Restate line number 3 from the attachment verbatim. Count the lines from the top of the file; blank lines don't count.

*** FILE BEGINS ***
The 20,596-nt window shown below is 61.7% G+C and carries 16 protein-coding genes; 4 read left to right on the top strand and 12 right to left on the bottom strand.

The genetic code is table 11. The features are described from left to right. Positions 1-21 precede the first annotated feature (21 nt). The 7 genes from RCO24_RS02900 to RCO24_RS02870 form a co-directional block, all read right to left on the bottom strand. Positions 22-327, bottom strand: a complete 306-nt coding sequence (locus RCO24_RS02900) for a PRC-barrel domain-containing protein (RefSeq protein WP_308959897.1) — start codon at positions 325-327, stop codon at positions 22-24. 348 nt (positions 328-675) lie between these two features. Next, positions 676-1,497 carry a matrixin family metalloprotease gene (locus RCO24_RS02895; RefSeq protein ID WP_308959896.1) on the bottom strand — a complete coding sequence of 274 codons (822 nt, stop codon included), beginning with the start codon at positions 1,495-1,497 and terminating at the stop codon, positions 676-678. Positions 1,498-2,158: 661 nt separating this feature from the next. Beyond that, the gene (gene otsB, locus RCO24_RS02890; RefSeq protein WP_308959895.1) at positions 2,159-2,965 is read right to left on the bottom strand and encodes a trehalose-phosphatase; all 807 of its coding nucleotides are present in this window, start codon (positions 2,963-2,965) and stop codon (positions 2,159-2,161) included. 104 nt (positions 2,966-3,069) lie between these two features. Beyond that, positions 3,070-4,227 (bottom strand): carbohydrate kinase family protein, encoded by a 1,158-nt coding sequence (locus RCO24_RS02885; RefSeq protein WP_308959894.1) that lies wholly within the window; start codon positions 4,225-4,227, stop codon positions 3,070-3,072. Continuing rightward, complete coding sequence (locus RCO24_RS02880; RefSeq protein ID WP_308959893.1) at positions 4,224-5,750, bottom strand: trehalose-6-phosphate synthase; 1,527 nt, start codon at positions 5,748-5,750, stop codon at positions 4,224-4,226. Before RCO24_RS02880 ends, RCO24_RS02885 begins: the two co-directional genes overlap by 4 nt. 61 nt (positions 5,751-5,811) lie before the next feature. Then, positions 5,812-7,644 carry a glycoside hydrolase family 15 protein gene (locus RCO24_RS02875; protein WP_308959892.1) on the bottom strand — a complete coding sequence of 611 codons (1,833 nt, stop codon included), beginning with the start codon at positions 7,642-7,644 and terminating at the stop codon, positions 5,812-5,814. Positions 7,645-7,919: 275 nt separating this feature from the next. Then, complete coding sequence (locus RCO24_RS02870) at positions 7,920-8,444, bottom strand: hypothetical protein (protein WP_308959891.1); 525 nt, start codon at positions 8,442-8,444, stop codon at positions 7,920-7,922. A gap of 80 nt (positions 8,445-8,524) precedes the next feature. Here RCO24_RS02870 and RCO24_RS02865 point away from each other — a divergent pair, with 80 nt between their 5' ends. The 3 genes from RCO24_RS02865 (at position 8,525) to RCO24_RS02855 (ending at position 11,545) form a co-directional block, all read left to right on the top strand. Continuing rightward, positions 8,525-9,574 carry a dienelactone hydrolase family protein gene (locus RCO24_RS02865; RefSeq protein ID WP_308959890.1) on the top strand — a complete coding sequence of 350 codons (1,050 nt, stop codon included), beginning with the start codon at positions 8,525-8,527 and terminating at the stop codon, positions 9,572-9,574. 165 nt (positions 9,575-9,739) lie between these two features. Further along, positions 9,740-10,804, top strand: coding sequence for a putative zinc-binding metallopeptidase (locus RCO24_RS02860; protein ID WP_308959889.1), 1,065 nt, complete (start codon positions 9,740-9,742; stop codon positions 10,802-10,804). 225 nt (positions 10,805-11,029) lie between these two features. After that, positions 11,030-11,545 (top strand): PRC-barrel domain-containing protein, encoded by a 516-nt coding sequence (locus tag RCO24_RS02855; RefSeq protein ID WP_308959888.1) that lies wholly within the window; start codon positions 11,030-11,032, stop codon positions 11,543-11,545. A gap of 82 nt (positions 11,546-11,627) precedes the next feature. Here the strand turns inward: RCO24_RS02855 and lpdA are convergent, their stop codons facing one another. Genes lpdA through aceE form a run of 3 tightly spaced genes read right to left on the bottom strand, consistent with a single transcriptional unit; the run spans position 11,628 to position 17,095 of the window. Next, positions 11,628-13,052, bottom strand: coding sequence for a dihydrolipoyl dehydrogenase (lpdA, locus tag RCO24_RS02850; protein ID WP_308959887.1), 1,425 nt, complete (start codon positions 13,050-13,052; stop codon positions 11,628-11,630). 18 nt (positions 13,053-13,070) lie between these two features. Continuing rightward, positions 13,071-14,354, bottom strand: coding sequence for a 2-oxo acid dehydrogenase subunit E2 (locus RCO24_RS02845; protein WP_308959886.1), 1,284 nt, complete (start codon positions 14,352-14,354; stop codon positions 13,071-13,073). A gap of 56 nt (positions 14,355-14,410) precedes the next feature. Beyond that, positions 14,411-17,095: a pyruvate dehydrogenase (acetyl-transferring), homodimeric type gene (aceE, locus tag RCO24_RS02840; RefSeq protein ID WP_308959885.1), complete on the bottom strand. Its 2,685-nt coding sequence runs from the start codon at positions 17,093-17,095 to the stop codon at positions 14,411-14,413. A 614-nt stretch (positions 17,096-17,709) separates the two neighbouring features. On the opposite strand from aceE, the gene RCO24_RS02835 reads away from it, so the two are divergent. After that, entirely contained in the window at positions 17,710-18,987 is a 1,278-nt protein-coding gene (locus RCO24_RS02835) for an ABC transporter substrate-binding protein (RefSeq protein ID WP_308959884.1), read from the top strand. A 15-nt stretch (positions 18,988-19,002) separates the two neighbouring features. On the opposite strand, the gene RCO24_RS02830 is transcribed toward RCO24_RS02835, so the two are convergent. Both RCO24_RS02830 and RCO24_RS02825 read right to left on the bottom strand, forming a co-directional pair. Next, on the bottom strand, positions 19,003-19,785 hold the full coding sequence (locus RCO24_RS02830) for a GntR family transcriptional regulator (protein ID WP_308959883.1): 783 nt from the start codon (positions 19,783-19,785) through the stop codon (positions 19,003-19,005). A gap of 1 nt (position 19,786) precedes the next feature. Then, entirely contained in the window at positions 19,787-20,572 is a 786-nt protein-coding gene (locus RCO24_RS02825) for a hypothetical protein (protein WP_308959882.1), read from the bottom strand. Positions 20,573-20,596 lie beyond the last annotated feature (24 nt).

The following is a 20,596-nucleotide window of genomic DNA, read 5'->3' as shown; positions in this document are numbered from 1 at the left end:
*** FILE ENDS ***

The following is a 20,596-nucleotide window of genomic DNA, read 5'->3' as shown; positions in this document are numbered from 1 at the left end: